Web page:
Knee arthroplasty, or artificial total knee replacement, is a procedure to replace the arthritic (diseased) parts of the joint with artificial joint components (usually the surfaces of the ends of bones).
Knee pain caused by arthritis can severely affect your ability to lead an active life. Knee arthroplasty is becoming an increasingly common way of treating the condition in older people and in those with severe arthritis or knee injury.
If your doctor recommends knee arthroplasty as a treatment, it is helpful for you to know the anatomy of the knee to understand which parts will be affected by the surgery. The knee joint is made up of:
Tibia or shinbone – links your knee to the ankle
Femur or thighbone – connects your hip to your knee
Patella or kneecap – a small bone in front of the knee, which supports the smooth movement of the knee as it flexes or extends and protects the anterior surface of the knee joint
The articular cartilage – the smooth surfaces at the end of the femur and the end of the tibia – are the ones that get damaged when arthritis occurs.
How it works
In a total knee replacement procedure, the damaged end of the femur and end of the tibia are removed and replaced with prosthesis, an artificial part made from metal and plastic.
A plastic button may also be placed under the kneecap if the kneecap is also damaged. Likewise, the ligament that stabilises each side of the knee joint is either retained or replaced with a polyethylene post.
Why do you need a knee arthroplasty?
If you still experience pain after trying all other arthritis treatments, your doctor may recommend a total knee replacement.
The goal of the surgery is to allow you to resume your normal activities with less pain and greater freedom of movement.
The main reason for replacing any arthritic joint with an artificial joint is to stop the bones from rubbing against each other and causing pain. Replacing the painful arthritic joint with an artificial joint gives the bones new surfaces, which move smoothly without causing pain.
The reasons for getting a total knee replacement include:
Other tests like blood test, urine test and electrocardiogram
Your doctor may recommend that you stop taking some medications and supplements before your surgery. You will also be asked not to eat anything for 8 hours before your surgery.
You also need to prepare your home environment for your surgery recovery:
Set up secure handrails in your bathroom and along stairways
Put a stable chair in the shower area where you can sit while bathing
Prepare a comfortable and stable chair with two arms, a back, and a footstool
What can you expect for a knee arthroplasty?
These days, a total knee replacement surgery can be an outpatient procedure that takes around 1 – 2 hours. However, there are some cases wherein a hospital stay for 1 – 4 days will be required.
During the procedure
Before the surgery, an intravenous line (IV) will be inserted into your vein to give you fluids and medicines. You will be given either a general anaesthesia or a spinal/epidural anaesthesia.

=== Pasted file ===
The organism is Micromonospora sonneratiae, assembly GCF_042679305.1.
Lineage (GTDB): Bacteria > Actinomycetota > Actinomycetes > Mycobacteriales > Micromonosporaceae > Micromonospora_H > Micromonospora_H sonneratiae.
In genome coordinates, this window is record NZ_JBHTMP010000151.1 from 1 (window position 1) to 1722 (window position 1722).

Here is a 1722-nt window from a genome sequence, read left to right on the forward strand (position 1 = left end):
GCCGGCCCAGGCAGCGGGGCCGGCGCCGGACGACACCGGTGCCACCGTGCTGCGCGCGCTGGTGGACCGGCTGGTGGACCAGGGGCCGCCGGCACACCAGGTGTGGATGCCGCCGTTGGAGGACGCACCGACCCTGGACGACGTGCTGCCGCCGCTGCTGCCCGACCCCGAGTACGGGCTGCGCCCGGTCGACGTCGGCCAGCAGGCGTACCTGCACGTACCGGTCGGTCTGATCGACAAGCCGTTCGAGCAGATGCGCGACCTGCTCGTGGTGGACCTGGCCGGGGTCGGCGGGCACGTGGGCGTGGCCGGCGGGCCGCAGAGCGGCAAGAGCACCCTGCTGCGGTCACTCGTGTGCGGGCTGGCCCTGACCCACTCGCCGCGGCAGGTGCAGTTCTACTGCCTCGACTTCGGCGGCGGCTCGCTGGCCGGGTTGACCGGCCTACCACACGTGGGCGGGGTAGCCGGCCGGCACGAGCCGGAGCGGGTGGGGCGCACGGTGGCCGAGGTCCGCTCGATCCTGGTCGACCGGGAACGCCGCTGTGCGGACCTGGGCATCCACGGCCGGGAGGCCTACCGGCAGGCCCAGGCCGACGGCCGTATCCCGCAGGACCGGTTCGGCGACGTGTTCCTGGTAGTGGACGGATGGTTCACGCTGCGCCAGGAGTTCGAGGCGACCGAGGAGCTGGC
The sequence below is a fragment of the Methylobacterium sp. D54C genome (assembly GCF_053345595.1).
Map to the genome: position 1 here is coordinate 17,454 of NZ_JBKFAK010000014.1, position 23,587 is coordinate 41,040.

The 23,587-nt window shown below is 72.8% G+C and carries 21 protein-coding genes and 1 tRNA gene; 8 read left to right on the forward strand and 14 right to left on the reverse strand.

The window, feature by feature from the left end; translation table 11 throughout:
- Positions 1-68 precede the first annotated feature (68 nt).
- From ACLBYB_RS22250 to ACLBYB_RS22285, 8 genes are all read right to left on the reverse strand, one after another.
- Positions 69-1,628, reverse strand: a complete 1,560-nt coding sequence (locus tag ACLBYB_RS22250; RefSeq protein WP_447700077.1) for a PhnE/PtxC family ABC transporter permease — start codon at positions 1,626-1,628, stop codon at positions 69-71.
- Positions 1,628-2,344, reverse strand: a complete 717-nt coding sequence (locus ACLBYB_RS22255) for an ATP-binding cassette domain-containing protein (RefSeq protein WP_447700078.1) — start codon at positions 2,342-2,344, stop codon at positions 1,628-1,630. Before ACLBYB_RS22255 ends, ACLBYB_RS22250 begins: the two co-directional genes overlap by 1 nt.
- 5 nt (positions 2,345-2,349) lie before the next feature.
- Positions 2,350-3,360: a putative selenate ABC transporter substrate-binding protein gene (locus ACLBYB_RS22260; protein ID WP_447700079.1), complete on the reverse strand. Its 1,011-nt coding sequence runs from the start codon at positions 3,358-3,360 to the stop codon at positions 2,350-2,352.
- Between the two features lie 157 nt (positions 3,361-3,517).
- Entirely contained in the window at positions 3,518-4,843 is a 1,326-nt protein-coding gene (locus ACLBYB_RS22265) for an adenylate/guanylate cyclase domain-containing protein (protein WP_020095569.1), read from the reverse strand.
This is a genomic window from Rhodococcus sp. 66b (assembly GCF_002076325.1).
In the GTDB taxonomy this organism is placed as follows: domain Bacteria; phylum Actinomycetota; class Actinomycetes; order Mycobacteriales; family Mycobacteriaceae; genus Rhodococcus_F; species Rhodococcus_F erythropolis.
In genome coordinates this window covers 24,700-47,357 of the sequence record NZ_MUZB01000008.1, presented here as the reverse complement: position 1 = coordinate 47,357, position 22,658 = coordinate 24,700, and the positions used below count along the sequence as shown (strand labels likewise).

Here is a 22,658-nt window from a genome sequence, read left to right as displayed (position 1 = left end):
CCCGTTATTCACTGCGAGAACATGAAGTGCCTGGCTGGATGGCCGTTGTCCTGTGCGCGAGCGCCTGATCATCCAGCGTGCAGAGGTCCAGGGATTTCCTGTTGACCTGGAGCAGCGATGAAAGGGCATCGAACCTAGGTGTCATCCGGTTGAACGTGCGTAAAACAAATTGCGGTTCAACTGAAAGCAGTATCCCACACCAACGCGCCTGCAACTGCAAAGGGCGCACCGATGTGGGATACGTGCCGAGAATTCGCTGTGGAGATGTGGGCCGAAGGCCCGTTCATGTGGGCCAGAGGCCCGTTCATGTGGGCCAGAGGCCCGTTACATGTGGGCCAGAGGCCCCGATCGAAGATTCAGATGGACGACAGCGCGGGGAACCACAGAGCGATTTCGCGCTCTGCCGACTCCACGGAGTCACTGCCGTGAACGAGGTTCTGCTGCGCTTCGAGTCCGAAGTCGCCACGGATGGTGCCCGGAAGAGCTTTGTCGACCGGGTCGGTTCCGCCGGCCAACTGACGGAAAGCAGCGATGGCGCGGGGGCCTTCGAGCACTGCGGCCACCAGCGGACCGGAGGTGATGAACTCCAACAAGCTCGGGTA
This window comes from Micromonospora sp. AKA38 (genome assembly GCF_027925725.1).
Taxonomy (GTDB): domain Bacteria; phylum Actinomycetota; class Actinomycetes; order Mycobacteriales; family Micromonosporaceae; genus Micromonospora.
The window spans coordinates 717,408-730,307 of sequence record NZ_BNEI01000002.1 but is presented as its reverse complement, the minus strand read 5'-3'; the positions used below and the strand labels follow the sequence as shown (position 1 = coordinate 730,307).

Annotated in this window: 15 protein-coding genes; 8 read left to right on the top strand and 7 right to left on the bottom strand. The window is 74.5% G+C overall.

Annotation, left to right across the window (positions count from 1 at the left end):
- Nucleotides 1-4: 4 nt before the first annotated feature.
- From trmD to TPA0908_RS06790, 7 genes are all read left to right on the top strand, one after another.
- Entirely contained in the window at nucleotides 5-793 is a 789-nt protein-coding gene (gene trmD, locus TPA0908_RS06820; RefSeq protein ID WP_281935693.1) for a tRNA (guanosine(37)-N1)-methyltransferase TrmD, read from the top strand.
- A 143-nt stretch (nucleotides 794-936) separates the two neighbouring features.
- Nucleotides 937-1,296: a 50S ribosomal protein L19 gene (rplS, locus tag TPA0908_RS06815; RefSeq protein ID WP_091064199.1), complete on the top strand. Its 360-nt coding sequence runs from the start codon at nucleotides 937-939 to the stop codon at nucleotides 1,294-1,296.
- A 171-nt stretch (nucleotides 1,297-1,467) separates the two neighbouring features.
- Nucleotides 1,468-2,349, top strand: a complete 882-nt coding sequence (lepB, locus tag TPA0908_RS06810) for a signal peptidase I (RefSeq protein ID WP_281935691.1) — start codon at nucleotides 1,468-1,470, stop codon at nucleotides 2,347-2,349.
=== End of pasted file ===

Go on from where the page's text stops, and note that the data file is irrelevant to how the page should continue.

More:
There are different ways to do the surgery. Your doctor may opt to make a cut in the front of your knee to remove the damaged surfaces of the thigh bone and shin as well as the parts of the joint. Afterwards, the orthopaedic surgeon will replace it with the artificial parts.
If your doctor opts to perform a minimally invasive surgery, a shorter cut will be made in the front of your knee. This type of surgery will lessen the damage to your muscle and tendon.
After the procedure
After surgery, you will need to stay in the recovery room for 1 – 2 hours for observation. Once your pulse, breathing and blood pressure are stable, you will either be brought to your hospital room or you will be allowed to go home.
You will need assistance when walking and it will be necessary to have a companion with you at all times time.
You will also temporarily need to use crutches, a walker or a cane to help you with mobility.
Care and recovery after a knee arthroplasty
Within a month, you can expect to have decreased pain and improved flexibility within a month. Your progress will depend on your post-surgery activities, including exercises for your knee to strengthen the muscles and avoid swelling.
Having a personal physiotherapist to guide you on a suitable exercise routine will be helpful.
Why choose Gleneagles Hospitals?
The combined expertise of the Gleneagles Hospital team of orthopaedic surgeons, physiotherapists and rehabilitation therapists will address your specific knee arthritis or injury issues and recommend the appropriate treatment.
From your first consult with our specialists to your rehabilitative road to recovery, we provide end-to-end services for all orthopaedic treatments.
Our orthopaedic (bone) surgeons
Our experienced orthopaedic surgeons and physical therapists are experienced in treating a wide range of sports and orthopaedic conditions, including knee pain.
Your treatment will be supported by a team of more than 300 multidisciplinary specialists and healthcare professionals to get you on the right path to recovery.
Pain in the joints from cartilage damage can be severely debilitating. Dr Chin Pak Lin, orthopaedic surgeon at Gleneagles Hospital, discusses early identification and treatment options for damaged cartilage.